I had thought the batteries were about there by the end of July, but although the permanganate-manganese cells would now charge at summer temperatures as well as winter, and if heavily charged began delivering worthwhile amounts of current for many minutes at levels of 2.0 to 2.5 volts (even up to about 450mA, which is over 10mA/sq.cm, or 225mA for over half an hour), they still had unacceptably high self discharge, losing most of their energy overnight and sitting at about 2.0 volts by morning. I expect that the self discharge is the only remaining problem, and that without it higher currents and much more energy storage giving long discharge times would be attained.
   I made the important step of identifying the discharge mechanism. Neither electrode will discharge when immersed in electrolyte by itself. What happens (I believe) is that a few ions from the slightly soluble permanganate dissolve into the electrolyte (contrary to my previous assertions of having chelated them into position) where they travel to the other electrode and mutually discharge against the Mn metal without an external circuit connection. Then, being turned into solid manganese oxide particles no longer dissolved in the solution, more permanganate ions dissolve to continue the process.
   I'm trying various measures to block the ions and hence reduce the discharge, with some improvement but so far no very effective real solution. The other solution might be to make a simple nickel hydroxide posode. That would have much lower amp hours per weight than permanganate and the cells might not beat lithium ion for energy density.
   It does seem that if discharge proceeds under about 1.9 volts that the zinc current collector starts to deteriorate, so the idea of letting the cells run to lower and lower voltages and putting them through a DC to DC converter to get a regulated output is out. They seem to run best from about 2.4 volts draining to 2.0 volts under load.


   I did give other projects some small consideration. I
spent a couple more days trying fruitlessly to repair my 3D printer with the help of an "Arduino Guru"... who got no farther than I had. I started in on a V-belt drive for the motorbike and put a 10" V-belt pulley on the back wheel to replace the chain sprocket. Next it needs a new (or the same resurrected) motor on the front and a belt tensioning clutch of some sort.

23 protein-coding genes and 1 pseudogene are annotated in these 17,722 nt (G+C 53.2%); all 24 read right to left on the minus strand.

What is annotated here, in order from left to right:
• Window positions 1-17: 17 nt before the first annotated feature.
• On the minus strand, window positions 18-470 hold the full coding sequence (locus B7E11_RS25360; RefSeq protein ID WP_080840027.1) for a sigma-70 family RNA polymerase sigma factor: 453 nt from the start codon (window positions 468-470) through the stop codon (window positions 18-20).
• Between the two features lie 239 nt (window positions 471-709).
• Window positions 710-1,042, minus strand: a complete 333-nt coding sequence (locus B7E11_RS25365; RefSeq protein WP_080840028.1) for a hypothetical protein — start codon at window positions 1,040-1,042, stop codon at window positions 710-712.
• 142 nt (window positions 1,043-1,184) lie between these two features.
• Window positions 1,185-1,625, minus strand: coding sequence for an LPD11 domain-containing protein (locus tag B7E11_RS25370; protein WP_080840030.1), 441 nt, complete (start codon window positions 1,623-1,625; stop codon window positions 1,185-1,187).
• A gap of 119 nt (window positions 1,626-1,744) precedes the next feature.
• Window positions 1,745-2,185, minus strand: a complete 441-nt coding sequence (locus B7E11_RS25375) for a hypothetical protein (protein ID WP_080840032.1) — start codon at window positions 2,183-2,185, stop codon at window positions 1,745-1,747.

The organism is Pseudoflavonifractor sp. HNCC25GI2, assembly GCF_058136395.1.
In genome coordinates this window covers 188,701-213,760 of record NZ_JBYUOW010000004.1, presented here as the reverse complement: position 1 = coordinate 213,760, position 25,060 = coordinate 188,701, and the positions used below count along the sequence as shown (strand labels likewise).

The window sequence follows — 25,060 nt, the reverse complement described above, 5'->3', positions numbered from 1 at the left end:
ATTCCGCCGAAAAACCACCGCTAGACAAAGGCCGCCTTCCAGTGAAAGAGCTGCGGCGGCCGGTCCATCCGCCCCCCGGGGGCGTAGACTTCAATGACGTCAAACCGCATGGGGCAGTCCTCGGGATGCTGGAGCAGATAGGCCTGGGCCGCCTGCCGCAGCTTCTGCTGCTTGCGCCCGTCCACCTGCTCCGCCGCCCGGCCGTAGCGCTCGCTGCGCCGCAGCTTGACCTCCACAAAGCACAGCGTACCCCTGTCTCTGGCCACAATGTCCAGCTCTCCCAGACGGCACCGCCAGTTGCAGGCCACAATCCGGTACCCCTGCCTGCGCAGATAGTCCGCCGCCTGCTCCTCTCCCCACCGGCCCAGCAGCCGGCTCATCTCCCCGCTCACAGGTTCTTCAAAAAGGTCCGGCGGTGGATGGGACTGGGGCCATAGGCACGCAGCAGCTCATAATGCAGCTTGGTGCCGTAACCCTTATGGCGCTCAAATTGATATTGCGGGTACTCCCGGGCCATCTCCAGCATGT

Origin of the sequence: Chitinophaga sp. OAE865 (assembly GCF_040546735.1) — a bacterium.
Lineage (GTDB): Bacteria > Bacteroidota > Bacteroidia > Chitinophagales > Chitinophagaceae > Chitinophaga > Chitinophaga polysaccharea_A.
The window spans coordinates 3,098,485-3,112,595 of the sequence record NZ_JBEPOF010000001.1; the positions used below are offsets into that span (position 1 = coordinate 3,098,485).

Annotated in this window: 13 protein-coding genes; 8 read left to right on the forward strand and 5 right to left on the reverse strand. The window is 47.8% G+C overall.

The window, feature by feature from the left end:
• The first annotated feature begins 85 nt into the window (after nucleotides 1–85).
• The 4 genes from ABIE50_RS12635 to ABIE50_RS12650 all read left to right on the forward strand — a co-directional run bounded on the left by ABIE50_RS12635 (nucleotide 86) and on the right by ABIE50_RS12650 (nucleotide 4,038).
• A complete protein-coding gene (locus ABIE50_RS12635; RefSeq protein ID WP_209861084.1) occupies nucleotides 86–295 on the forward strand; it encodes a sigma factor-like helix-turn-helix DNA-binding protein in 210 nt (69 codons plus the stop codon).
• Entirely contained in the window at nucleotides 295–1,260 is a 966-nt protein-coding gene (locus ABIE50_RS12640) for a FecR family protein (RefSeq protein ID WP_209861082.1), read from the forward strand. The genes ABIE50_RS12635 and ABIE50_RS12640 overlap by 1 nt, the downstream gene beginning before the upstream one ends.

Bike wheel with V-belt pulley.
Belts can slip to provide clutch action. Chains can't.

   Wind turbines seem like something others have done, and done pretty well, and I'm not in an area with frequent strong winds. So I haven't tried tackling one myself. But looking again, vertical axis wind turbines (VAWTs) evidently work much better in the unsteady winds with gusts and shifting directions that are most common here when there is wind, than horizontal axis propeller types, and they seem so simple it seems almost silly not to make one. I'm planning one out. Apparently the speed is more self-limiting than for propeller types, but if it should tend to over-rev in strong winds, I have a couple of ideas for gravity retracted centrifugal fins that will swing out at high speeds to act as air brakes, limiting the top speed.
   I think I have all the parts necessary already. I hope to get some other free energy zealot to put it together.


There's probably some "optimum" blade shape, but unlike propeller types, all sorts of VAWT blade shapes can be made and will spin well.
This one promises easy connection of guy wires at the top (which requires a bearing up there since the shaft spins).


Alex Erauw says he has "Les meilleur du Monde" ("world's best") vertical axis wind turbines (VAWTs).
They start turning in a very light breeze. Evidently he sells them.
Everything above the stand spins so all support must be underneath, but the unsupported axle section is fairly short.
Presumably the distorted half elipse is an "optimum" blade profile.
I'll try to incorporate such features.
www.youtube.com/watch?v=Mc6JrtpQz34

   A late thought on construction is to simply glue something looking like Erauw's turbine together out of various PVC plumbing pipes and fittings.
   The thing about doing one is that much of the system complexity is in what is done with the rather unpredictable and varying electrical output, and this little different than for solar, ocean waves, or woodstove thermoelectric power generation, so doing a wind turbine will help advance the techniques and equipment for the other types as well. The output can go to the same 12v distribution panel as the solar PV panels, occasionally providing power including when the sun isn't shining. I'm not expecting big energy from this (especially in the occasional winds here), but it's all a part: everything generated locally is power that doesn't have to be made at some big plant elsewhere, often by polluting sources, and transported along long power lines with losses.


   I did a fair bit of shopping, and I saw some juicy 90 watt solar PV panels at HES wholesale that I couldn't resist - just what I've been wanting for EV use - so (being a dealer with them) I bought some to use or to resell, and I put them in the TE Catalog at 225$. Personally I think that compares well with a 60 watt panel discounted in a recent Canadian Tire flier to $350. (If I sell any I'll buy more for myself.) I could use three on the roof of the Sprint car assuming I get that going (36 volts), or two on the boat for the electric outboard (24 volts).